Scammers pretending to work for charities often crop up in the aftermath of natural disasters. Fake charities were a problem after 9/11 and Hurricane Katrina. These people show up at your door with very convincing stories.
Don't give money to door-to-door canvassers if you're not familiar with the charity, or if they can't demonstrate that they're legitimate. Don't let strangers into your home, even if they do claim to work for a charity.
If you're at all unsure, ask for information to be sent to you. If the charity is real, they'll be happy to send it.
Telephone salespeople can be extremely persuasive and they're not all working for reputable companies. Some are charming and persuasive; others are pushy and persuasive. They're bullies, in other words. These people prey on the good manners of older citizens, who may have been taught that it's rude to hang up abruptly.
Remember that it's NOT impolite to give a firm, "I'm not interested, thanks," before putting the phone down on an unwanted salesperson. They called you uninvited, after all. You don't owe them a conversation.
If you're being plagued by sales calls, put yourself on a national "no call" list. You can register online at donotcall.gov. This will stop a lot of calls, but the real scammers aren't likely to be deterred.
Learn to hang up on them.
This con starts with a salesman or tradesman coming to your door and informing you that you're in urgent need of a new roof, siding, driveway, etc. You will then be massively overcharged, or billed for work that wasn't necessary in the first place.
Always get a second opinion from a reputable local builder or tradesman before agreeing to hire someone who appears on your doorstep.
This scam begins with an email purporting to be from your bank or credit card provider, which asks you to click on a link and log into your account. You'll then be taken to a counterfeit webpage that may look very much like your bank's site. Once you log-in, the scammers have your username and password. They then go to the real bank's website and use your log-in details to steal money from your account. They're "fishing" for the one or two people in ten thousand who will fall for the fake email. Phishing emails and websites can be very convincing; if you're tempted to click on a link, call your bank first. They'll be able to confirm whether the message is from them or not.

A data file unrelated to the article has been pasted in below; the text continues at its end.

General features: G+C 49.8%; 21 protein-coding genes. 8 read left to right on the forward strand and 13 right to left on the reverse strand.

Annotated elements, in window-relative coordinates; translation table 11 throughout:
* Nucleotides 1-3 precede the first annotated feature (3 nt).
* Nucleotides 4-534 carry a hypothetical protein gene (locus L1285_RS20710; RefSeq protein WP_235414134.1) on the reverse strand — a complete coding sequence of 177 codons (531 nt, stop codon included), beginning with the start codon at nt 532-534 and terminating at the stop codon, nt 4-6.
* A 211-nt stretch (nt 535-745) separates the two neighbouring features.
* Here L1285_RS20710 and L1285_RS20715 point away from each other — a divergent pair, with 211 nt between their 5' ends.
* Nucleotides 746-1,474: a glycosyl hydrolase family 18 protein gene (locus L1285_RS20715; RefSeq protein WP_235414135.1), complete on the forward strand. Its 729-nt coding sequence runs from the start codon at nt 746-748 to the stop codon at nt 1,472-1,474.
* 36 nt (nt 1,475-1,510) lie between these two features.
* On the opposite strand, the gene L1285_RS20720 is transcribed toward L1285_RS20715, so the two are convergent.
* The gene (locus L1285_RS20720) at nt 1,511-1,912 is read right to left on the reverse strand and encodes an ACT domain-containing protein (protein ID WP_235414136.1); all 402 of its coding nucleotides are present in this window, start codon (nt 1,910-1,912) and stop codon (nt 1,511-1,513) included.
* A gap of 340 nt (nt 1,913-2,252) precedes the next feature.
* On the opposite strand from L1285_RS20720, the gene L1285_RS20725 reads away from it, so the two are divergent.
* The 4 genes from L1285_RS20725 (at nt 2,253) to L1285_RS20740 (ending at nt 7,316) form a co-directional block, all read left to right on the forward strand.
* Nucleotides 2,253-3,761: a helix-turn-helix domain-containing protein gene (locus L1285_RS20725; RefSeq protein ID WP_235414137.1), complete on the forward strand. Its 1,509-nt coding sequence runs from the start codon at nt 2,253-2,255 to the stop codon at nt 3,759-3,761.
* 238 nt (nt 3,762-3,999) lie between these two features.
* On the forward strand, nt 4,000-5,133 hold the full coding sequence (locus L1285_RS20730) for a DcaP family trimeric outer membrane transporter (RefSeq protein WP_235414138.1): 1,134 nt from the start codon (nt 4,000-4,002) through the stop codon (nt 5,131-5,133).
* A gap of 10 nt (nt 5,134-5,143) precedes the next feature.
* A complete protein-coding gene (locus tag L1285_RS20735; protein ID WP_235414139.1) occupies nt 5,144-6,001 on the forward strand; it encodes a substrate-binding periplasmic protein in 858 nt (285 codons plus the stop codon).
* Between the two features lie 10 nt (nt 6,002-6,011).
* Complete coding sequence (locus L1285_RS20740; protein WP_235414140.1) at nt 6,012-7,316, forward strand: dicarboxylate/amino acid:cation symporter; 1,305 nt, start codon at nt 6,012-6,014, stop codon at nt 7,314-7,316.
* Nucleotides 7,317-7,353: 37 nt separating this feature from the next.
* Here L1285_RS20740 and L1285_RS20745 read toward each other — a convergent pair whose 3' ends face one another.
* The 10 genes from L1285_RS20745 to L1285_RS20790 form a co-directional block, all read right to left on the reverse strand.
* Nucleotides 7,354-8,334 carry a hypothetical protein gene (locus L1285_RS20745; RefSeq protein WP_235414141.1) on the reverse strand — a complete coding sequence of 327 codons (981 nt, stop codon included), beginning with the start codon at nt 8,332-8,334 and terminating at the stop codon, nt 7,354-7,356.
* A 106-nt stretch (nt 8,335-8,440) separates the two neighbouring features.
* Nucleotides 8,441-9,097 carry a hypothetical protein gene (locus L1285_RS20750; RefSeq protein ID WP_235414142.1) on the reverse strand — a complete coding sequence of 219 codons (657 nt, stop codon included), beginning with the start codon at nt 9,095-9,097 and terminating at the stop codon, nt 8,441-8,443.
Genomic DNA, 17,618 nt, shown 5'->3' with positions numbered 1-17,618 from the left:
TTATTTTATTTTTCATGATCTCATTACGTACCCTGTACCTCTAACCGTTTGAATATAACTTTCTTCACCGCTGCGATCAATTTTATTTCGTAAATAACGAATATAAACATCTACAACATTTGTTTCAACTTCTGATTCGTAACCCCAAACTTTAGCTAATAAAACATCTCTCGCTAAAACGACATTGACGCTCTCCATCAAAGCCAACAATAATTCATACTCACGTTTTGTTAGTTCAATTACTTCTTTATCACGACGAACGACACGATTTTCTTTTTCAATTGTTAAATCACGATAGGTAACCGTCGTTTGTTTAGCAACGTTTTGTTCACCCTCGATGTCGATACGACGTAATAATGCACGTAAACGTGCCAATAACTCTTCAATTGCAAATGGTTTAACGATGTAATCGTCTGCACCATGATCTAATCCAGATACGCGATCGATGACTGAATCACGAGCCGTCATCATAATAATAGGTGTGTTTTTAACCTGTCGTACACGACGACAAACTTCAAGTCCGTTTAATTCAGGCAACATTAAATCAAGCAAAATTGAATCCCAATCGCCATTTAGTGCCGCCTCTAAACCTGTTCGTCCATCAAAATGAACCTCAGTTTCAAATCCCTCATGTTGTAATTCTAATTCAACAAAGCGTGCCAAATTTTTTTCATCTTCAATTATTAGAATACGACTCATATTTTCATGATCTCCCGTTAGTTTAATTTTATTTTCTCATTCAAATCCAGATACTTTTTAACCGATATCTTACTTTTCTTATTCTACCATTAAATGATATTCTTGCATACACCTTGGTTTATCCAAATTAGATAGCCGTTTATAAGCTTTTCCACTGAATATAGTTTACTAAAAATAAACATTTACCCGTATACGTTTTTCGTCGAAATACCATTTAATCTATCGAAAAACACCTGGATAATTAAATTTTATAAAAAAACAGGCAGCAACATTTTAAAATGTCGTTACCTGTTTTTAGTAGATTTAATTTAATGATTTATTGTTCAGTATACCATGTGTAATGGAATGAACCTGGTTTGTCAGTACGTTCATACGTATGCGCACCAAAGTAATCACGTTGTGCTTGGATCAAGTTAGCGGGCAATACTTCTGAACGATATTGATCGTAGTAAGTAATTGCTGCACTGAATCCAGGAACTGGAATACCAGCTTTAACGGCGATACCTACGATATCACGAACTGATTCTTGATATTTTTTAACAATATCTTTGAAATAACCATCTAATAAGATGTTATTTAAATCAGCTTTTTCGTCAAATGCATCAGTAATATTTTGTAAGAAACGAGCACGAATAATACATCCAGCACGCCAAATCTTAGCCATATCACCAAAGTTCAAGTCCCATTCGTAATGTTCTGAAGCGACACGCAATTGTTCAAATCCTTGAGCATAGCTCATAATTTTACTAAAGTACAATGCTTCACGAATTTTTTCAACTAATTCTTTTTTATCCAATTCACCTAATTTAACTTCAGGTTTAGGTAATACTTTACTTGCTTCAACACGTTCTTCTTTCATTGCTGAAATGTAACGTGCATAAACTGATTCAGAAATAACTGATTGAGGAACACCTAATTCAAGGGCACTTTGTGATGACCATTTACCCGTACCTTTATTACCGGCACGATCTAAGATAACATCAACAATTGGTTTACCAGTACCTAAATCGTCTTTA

There's one fairly simple way to avoid falling victim to internet scammers - don't open email if you don't recognise the sender. Just by opening spam emails you can enable viruses that infect your computer and allow scammers to gather information about you.
Remember that the main goal of scam artists is to take your money. They're very persuasive and don't want you to go away and ask for advice, or take time to think about their "offer". Be extremely wary of sales people who try to pressure you into making a decision immediately. Never reveal personal information like bank or credit card details, or your social security number. If you're made an offer that seems too good to be true, it probably is too good to be true. Trust your instincts, keep yourself informed about common scams, and you'll avoid becoming some conman's latest victim.